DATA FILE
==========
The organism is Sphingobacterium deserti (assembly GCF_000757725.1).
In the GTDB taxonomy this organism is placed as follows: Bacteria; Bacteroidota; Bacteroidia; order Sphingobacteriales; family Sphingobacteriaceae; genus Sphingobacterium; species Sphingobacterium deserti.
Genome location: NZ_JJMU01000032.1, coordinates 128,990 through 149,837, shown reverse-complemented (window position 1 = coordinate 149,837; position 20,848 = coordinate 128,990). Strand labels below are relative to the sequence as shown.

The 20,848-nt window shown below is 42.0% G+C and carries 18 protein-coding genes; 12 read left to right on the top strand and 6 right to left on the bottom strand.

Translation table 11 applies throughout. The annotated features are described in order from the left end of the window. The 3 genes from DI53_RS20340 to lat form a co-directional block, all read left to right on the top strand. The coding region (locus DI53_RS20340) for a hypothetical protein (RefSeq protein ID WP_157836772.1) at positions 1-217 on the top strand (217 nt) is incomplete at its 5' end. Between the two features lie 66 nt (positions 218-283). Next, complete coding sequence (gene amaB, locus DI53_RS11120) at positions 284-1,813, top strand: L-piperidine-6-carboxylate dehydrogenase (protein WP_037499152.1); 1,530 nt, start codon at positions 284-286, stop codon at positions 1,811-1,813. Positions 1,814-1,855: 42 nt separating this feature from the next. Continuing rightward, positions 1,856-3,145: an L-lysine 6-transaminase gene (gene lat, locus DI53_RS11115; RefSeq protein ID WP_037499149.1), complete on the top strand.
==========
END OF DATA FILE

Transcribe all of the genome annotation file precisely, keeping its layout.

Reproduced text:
The organism is Sphingobacterium deserti (assembly GCF_000757725.1).
In the GTDB taxonomy this organism is placed as follows: Bacteria; Bacteroidota; Bacteroidia; order Sphingobacteriales; family Sphingobacteriaceae; genus Sphingobacterium; species Sphingobacterium deserti.
Genome location: NZ_JJMU01000032.1, coordinates 128,990 through 149,837, shown reverse-complemented (window position 1 = coordinate 149,837; position 20,848 = coordinate 128,990). Strand labels below are relative to the sequence as shown.

The 20,848-nt window shown below is 42.0% G+C and carries 18 protein-coding genes; 12 read left to right on the top strand and 6 right to left on the bottom strand.

Translation table 11 applies throughout. The annotated features are described in order from the left end of the window. The 3 genes from DI53_RS20340 to lat form a co-directional block, all read left to right on the top strand. The coding region (locus DI53_RS20340) for a hypothetical protein (RefSeq protein ID WP_157836772.1) at positions 1-217 on the top strand (217 nt) is incomplete at its 5' end. Between the two features lie 66 nt (positions 218-283). Next, complete coding sequence (gene amaB, locus DI53_RS11120) at positions 284-1,813, top strand: L-piperidine-6-carboxylate dehydrogenase (protein WP_037499152.1); 1,530 nt, start codon at positions 284-286, stop codon at positions 1,811-1,813. Positions 1,814-1,855: 42 nt separating this feature from the next. Continuing rightward, positions 1,856-3,145: an L-lysine 6-transaminase gene (gene lat, locus DI53_RS11115; RefSeq protein ID WP_037499149.1), complete on the top strand.